By Rocks Off
By Chris Lane
By Angelica Leicht
By Corey Deiterman
By Angelica Leicht
By Corey Deiterman
By Corey Deiterman
They're raiments an Aztec priest would envy, a bit faded with age, perhaps, but still arresting in their brilliance.
One suit is blood red, with black patterns that race up and down its sleeves. It almost seems to breathe as country music legend Hank Thompson drapes it across the barstool in his home north of Fort Worth. Rhinestones wink and reflect the light where black meets scarlet.
Thompson -- with more than 50 years and 78 hits in country music, one of its most brilliant artists -- grins and extends another coat. This one is purple, with starbursts of gold fabric around which constellations of rhinestones swarm like fireflies.
"Heft that," he says. The jacket very nearly pulls itself from your hand; if you took a standard coat and filled the pockets with birdshot, it'd weigh about as much.
"Boy, those rhinestones are heavy," Thompson says with a hearty laugh. "You get out there on stage wearing something like that, with that Super 400 [his trademark Gibson guitar, with his name inlaid on the fretboard] around your neck, and you'd need an A-frame to hold you up!" He laughs again, and while he may accommodate the curious by trotting out suits and other such signifiers of the past, it's clear that Hank Thompson -- looking, at 72, like a man 20 years younger -- has little use for nostalgic yearnings.
Not that he couldn't be forgiven a bit for dwelling in the past; he and his band, the Brazos Valley Boys, were a post-World War II force in country music that could not be denied, the number one Western swing band in America from 1953 to 1966, according to both Cash Box and Billboard magazines. With the Boys backing him, Thompson kept the flame of Western swing alive, at the same time mixing it with pop, hillbilly and honky-tonk music, often executing songs with a refinement that bordered on jazz.
Thompson forged a new definition of what it meant to be a country frontman, laying the groundwork for what would become the classic Nashville sound of the '60s and early '70s. His songs -- heavy on drinking, carousing and the foibles and rewards of romance -- were the soundtrack of a society tasting the freedoms of a new prosperity, one in which partying and nightlife were no longer strictly lowbrow pursuits.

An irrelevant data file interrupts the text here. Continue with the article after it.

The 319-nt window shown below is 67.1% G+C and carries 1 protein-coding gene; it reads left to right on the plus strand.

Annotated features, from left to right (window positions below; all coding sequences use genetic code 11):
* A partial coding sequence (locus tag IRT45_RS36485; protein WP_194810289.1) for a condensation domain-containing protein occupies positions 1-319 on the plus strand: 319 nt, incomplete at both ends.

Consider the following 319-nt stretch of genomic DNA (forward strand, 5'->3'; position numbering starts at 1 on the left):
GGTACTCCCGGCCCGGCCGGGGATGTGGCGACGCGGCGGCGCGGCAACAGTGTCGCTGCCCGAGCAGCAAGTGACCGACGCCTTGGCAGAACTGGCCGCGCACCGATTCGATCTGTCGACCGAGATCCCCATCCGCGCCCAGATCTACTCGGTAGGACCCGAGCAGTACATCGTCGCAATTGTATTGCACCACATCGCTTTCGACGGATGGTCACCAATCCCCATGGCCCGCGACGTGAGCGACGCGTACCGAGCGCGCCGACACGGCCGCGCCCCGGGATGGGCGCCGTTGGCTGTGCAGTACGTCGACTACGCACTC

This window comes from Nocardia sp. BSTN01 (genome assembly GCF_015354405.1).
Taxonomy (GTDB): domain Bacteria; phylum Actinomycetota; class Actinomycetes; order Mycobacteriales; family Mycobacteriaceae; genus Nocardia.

Thompson is a living piece of country music history, a guy who chased skirts with Hank Williams Sr. and gave career advice to Elvis. He racked up essential hits such as "A Six Pack to Go" and "The Wild Side of Life" while dragging country music into the modern age through innovative sound and light systems, which he often designed and built himself. His Hank Thompson at the Golden Nugget was the first live recording by a solo country artist; his Cheyenne Frontier Days and State Fair of Texas records -- also recorded live -- are ar-guably the first country concept albums, predating Willie Nelson's Red-Headed Stranger by more than a decade. LPs such as Hank! and Songs for Rounders are signposts in the memories of countless country fans.
Most admirable about Thompson, however, is the dogged but unobtrusive way he has remained true to himself and his vision. While mavericks such as Willie Nelson and Waylon Jennings get credit for rebelling against the Nashville establishment, Thompson -- seeking the same creative freedom -- turned his back on the Grand Ole Opry in 1949, long before anyone had ever heard of the phrase "progressive country."
Although he was inducted into the Country Music Hall of Fame in 1989 and still plays around 100 gigs a year, Thompson has, for the most part, been overlooked by an industry that considers Randy Travis and George Strait old-timers. That, though, may soon change, thanks to The Real Thing, a brand new Thompson CD -- the product of four years of struggle -- that features him trading vocals with the cream of modern country on songs both old and new. It's instructive to listen to the new album and find hotshots such as Brooks and Dunn, Junior Brown, Vince Gill and David Ball almost able to stand toe-to-toe with Thompson; it's even more so when you consider that the youngsters often struggled much harder than Hank did. "I probably did more takes during these sessions than I did the whole 18 years I was with Ken Nelson and Lee Gillette," Thomp-son says with another big belly laugh, referring to his two producers during his "glory years" at Capitol Records.
Henry William Thompson was born in Waco in 1925, the only child of Jule and Zexia Thompson. Jule -- whose Bohemian parents changed their name from Kocek when they came to America -- had been a railroad engineer, then served on a battleship during World War I. When he returned home, he'd had enough of coal-burning steam technology. Sensing that gasoline would be the fuel of the future, he opened up a little shop that worked on automobiles and gas engines.
There was no musical talent in Thompson's immediate family. Fortunately, there were new technologies that made up for the dearth of music in the house. Million-watt radio stations just south of the border played the likes of Cowboy Slim Rinehart, Vernon Dalhart and Utah Carroll. W. Lee "Pappy" O'Daniel was on both the border stations and closer channels, and the young Thompson grew up listening to the Light Crust Dough-boys, Jimmie Rodgers and the Grand Ole Opry. "In the summertime, you could go down into the river bottom on a Saturday night and get [Opry station] WSM real well," Thompson recalls.